Democrats Offer Subdued Platform on Climate Change


Welcome to the Morning Buzz, PRRI’s morning dose of religion-related news with a shot of data – because what doesn’t liven up a morning round-up like some public opinion numbers?

Just a warning: this is going to make you instantly ashamed of every home DIY project you’ve undertaken.

This year’s Democratic platform has more restrained positions on climate change than the 2008 platform. Recent surveys have shown that the debate over climate change is highly politically polarized.

The chatter over whether the Democrats erred by excluding “God” and Jerusalem from the original party platform (or whether they erred by reinserting them) is just beginning. The Atlantic’s Jeffrey Goldberg chalks it up to nothing more than some clever exploitation of neurosis. As far as most Jewish Americans are concerned, the incident isn’t likely to make much of a difference: only 4% of Jewish Americans say that Israel is the most important issue for their vote for president. But the debacle is already making its way into campaign ads.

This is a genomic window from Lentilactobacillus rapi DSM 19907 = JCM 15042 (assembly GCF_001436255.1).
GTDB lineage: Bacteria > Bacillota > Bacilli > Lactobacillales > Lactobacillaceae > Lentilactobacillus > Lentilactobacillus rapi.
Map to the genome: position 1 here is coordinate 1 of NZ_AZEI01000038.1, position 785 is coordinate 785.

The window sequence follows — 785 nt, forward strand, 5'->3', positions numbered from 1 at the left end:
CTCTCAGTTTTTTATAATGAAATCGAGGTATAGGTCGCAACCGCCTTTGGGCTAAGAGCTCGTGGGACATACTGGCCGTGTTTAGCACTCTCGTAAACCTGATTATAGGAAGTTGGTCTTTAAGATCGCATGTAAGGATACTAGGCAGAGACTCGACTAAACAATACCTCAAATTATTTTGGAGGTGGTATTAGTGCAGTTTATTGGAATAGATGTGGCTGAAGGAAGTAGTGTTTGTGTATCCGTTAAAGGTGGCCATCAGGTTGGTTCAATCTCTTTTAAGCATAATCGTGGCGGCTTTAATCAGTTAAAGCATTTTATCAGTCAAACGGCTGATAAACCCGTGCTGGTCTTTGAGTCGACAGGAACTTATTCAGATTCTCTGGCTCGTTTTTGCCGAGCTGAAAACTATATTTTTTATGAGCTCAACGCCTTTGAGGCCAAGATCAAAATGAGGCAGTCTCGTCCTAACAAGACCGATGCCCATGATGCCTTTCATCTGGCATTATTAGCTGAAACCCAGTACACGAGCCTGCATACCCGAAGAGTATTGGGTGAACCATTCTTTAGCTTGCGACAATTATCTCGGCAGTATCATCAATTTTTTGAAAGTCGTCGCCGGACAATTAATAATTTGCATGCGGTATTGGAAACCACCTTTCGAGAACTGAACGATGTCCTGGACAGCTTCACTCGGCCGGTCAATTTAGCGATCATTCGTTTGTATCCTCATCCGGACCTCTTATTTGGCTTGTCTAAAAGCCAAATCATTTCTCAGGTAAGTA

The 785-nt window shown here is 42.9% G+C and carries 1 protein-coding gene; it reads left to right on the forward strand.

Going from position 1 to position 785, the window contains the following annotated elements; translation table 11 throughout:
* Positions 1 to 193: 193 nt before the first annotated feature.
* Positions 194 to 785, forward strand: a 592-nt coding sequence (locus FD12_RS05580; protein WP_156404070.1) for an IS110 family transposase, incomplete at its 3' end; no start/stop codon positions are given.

Even though Bill Clinton’s DNC speech ran long (as they are wont to do), the former president was still able to average 2.2 cheers per minute. Although, if he had stuck to his prepared remarks he could probably have finished in half the time.

The Republicans pulled ads in two important states: Pennsylvania and Michigan.

Joe Biden has a weird relationship with his boss. Read more about it here.

And, if you’re in the mood for some celebrity gossip (it’s Friday, after all), this is apparently what happens when you give James Franco a “D”.

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